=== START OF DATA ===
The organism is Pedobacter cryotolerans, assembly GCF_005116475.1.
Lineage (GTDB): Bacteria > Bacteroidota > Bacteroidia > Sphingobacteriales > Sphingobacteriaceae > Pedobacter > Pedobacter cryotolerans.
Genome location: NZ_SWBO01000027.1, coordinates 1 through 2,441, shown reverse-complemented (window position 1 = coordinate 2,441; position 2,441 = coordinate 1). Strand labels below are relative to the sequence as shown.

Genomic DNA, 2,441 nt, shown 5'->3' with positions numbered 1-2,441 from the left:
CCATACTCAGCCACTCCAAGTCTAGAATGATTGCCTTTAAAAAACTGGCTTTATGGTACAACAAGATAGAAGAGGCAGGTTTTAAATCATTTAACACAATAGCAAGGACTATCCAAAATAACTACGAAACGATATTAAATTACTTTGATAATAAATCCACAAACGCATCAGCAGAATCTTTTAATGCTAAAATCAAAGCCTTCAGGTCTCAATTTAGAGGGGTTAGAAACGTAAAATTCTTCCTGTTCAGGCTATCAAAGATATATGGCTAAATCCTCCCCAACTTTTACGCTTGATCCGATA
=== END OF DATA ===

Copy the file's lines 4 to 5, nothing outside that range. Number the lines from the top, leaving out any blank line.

Genomic DNA, 2,441 nt, shown 5'->3' with positions numbered 1-2,441 from the left:
CCATACTCAGCCACTCCAAGTCTAGAATGATTGCCTTTAAAAAACTGGCTTTATGGTACAACAAGATAGAAGAGGCAGGTTTTAAATCATTTAACACAATAGCAAGGACTATCCAAAATAACTACGAAACGATATTAAATTACTTTGATAATAAATCCACAAACGCATCAGCAGAATCTTTTAATGCTAAAATCAAAGCCTTCAGGTCTCAATTTAGAGGGGTTAGAAACGTAAAATTCTTCCTGTTCAGGCTATCAAAGATATATGGCTAAATCCTCCCCAACTTTTACGCTTGATCCGATA